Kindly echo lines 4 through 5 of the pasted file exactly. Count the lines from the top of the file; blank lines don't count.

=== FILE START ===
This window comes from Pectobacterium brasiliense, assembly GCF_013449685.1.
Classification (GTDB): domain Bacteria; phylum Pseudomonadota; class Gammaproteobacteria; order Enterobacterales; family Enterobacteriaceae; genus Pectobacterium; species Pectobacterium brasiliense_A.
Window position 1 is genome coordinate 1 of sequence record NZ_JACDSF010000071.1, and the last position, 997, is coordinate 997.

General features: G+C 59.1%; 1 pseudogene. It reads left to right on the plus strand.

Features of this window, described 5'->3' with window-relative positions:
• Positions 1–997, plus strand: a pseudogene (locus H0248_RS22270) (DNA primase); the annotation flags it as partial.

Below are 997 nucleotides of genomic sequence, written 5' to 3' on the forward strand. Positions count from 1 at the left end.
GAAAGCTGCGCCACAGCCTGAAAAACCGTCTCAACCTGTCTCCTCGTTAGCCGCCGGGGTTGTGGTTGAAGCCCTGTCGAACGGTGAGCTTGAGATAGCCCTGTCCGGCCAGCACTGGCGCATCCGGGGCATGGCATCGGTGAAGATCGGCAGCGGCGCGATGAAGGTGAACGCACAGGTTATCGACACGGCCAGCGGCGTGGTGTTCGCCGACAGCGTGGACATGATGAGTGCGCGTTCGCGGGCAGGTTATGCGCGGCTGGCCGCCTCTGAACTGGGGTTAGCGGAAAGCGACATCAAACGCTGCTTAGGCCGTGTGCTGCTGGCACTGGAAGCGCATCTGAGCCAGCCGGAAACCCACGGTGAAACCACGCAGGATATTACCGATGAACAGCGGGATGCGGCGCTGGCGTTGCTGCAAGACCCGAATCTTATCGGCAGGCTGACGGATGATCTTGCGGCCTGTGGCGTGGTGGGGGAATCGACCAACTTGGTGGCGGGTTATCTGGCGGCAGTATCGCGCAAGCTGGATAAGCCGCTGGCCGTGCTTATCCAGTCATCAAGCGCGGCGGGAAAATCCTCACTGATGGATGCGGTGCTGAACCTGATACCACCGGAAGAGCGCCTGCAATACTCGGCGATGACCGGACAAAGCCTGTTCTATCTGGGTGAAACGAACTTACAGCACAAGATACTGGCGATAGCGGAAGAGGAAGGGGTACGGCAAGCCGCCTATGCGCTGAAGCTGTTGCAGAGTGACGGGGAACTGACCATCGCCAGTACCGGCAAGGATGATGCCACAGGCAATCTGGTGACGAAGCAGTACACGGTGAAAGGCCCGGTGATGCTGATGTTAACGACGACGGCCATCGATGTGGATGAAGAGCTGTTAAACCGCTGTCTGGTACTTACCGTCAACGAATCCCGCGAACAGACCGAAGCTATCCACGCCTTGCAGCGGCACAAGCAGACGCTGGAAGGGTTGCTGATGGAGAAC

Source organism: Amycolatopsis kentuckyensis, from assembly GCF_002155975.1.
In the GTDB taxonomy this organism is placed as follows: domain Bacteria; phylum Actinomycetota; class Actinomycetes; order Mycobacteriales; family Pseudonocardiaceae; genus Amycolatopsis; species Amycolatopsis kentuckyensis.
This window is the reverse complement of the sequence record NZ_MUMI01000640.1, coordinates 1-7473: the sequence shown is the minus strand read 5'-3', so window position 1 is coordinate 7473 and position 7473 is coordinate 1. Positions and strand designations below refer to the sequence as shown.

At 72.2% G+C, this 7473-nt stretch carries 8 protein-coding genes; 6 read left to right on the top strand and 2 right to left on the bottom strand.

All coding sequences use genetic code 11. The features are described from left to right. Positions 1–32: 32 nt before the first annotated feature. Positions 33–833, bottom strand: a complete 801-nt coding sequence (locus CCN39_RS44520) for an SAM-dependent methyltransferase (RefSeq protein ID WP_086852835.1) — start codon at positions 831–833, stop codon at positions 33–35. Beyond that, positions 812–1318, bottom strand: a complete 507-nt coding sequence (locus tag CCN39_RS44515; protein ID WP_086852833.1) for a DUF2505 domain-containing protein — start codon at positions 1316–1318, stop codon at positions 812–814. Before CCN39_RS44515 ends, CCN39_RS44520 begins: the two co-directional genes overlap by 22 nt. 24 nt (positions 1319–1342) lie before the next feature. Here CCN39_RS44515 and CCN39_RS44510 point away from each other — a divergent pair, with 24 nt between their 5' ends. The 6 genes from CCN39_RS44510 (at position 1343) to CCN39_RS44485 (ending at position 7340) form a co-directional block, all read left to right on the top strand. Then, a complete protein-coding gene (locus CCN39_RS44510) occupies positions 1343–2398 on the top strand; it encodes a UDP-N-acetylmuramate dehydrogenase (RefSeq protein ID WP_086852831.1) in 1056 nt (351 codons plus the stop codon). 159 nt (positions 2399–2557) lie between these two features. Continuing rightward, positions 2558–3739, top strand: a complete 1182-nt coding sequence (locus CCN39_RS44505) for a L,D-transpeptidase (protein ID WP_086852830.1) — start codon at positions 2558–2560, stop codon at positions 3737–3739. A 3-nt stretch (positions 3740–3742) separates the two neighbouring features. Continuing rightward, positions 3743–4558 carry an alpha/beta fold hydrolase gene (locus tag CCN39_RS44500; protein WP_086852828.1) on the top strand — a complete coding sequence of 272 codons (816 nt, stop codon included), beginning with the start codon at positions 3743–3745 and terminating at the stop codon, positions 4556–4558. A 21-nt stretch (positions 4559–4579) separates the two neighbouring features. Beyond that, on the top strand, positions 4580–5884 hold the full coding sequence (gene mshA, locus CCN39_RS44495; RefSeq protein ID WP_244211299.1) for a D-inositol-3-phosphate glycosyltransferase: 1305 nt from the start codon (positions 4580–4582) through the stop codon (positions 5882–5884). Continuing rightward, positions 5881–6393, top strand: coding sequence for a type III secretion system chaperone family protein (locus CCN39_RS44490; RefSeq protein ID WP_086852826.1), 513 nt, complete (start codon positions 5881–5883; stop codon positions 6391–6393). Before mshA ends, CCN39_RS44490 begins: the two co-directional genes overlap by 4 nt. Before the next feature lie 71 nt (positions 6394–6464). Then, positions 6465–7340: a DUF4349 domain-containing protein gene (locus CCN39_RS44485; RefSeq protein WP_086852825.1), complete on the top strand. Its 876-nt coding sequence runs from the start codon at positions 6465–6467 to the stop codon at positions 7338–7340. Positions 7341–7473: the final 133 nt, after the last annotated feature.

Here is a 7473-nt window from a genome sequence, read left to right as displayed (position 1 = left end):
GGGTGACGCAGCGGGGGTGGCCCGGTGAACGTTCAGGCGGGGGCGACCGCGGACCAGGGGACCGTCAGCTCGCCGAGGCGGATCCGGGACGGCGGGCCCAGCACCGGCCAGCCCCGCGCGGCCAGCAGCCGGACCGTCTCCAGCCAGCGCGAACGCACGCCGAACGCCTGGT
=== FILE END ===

General features: G+C 59.1%; 1 pseudogene. It reads left to right on the plus strand.

Features of this window, described 5'->3' with window-relative positions: